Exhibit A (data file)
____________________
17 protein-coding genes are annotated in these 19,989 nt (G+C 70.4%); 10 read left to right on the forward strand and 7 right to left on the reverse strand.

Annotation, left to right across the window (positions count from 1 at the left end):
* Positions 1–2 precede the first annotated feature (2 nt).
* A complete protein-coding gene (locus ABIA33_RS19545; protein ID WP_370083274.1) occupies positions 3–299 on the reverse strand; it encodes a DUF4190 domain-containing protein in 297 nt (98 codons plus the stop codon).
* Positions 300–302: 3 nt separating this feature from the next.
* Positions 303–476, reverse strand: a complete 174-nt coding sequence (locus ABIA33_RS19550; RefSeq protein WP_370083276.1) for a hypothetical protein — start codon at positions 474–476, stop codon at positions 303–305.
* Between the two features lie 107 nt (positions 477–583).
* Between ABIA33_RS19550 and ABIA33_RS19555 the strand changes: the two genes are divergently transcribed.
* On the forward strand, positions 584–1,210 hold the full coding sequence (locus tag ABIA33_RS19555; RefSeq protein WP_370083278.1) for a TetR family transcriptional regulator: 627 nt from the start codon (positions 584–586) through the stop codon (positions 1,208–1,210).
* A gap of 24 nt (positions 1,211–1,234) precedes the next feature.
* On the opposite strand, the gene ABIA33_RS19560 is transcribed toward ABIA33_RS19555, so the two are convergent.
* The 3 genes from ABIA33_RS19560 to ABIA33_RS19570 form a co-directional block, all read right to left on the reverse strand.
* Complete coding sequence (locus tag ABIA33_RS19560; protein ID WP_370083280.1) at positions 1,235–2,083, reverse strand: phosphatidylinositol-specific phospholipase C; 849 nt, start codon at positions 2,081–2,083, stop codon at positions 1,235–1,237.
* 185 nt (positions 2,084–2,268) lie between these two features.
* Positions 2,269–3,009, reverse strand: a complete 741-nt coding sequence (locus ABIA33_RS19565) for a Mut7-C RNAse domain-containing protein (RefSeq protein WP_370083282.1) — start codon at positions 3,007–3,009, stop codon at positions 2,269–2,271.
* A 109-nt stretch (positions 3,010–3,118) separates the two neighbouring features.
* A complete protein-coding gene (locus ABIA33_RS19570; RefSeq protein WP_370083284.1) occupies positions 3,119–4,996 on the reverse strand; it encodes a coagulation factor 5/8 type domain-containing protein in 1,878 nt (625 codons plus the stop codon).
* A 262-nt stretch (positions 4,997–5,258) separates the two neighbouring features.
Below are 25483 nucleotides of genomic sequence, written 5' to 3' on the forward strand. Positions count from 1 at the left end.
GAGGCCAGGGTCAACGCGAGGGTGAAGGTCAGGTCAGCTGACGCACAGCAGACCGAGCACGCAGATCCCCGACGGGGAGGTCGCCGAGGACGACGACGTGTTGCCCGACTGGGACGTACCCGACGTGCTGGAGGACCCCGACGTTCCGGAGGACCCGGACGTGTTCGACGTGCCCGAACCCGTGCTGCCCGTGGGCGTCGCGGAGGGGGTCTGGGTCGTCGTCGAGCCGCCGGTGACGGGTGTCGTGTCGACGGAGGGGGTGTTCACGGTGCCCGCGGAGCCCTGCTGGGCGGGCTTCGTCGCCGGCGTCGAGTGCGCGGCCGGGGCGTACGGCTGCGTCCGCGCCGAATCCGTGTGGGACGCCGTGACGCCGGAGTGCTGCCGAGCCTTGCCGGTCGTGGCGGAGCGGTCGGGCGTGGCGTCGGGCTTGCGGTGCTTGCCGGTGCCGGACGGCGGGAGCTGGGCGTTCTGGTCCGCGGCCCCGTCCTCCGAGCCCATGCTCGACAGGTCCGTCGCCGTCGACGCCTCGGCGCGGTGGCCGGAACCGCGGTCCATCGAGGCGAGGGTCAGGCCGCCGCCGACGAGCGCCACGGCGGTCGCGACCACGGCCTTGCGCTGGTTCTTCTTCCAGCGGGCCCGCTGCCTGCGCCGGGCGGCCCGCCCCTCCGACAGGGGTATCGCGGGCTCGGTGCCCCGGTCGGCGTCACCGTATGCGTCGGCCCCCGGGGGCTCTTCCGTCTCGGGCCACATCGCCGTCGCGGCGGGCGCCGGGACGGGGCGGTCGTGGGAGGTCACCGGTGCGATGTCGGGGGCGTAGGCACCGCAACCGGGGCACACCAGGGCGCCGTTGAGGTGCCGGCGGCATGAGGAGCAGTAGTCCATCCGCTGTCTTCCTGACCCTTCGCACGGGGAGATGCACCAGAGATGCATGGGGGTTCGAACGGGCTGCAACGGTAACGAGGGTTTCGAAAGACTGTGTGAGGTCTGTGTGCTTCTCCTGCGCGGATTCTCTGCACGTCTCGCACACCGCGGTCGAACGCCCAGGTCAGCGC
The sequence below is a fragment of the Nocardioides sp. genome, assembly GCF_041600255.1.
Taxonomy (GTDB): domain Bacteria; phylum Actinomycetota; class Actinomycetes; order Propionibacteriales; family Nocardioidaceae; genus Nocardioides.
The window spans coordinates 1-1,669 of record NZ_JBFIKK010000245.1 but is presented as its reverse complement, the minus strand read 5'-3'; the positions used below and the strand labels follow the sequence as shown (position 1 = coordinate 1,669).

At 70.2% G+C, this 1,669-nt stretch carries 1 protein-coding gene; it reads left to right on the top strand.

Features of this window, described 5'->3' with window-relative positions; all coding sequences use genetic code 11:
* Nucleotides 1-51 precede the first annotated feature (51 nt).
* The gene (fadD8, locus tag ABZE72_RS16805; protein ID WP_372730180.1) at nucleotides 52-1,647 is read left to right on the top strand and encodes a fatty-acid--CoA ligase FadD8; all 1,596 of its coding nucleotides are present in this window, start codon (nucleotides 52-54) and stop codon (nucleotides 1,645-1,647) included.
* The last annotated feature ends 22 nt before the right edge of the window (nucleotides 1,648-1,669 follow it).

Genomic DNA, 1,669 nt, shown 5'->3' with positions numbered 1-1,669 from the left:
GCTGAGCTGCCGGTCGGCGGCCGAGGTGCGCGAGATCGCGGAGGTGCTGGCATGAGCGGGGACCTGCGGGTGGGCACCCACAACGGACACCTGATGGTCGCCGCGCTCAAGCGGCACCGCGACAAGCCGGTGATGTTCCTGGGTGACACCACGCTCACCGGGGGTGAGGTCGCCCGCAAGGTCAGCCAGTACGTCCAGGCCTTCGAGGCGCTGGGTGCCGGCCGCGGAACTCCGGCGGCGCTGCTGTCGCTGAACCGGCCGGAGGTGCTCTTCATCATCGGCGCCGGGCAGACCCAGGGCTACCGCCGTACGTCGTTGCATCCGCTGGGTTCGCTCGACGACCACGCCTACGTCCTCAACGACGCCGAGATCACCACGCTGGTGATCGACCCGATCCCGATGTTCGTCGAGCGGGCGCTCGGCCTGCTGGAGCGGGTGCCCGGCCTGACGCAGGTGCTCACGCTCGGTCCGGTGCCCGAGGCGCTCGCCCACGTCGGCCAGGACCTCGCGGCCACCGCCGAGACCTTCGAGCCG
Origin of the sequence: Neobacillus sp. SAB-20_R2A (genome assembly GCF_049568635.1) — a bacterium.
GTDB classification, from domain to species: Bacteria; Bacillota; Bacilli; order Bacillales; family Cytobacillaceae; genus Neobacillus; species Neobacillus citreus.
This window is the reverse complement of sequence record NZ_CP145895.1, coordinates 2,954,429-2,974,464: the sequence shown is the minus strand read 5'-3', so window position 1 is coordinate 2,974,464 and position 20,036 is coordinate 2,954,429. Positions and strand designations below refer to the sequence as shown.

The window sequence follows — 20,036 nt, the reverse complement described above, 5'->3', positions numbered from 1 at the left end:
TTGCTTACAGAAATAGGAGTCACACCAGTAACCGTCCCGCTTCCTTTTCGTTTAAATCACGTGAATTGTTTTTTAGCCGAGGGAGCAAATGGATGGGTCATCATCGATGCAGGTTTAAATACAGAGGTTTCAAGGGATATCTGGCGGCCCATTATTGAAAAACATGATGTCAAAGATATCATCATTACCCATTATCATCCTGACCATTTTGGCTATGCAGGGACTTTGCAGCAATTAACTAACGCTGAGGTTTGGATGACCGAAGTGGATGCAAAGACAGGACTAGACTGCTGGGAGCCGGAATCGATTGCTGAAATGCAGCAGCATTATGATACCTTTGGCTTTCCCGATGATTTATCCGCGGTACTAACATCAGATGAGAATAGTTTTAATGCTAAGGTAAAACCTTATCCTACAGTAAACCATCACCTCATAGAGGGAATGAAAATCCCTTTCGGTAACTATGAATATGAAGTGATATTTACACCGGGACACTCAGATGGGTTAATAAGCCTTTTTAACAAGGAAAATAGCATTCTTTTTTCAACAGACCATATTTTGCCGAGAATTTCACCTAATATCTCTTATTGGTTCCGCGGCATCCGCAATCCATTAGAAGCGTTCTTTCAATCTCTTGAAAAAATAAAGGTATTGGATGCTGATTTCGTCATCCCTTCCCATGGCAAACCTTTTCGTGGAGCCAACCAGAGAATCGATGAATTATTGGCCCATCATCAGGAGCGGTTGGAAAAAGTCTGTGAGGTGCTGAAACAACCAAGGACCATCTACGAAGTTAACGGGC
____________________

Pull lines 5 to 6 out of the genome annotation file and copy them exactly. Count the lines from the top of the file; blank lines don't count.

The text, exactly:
* Positions 300–302: 3 nt separating this feature from the next.
* Positions 303–476, reverse strand: a complete 174-nt coding sequence (locus ABIA33_RS19550; RefSeq protein WP_370083276.1) for a hypothetical protein — start codon at positions 474–476, stop codon at positions 303–305.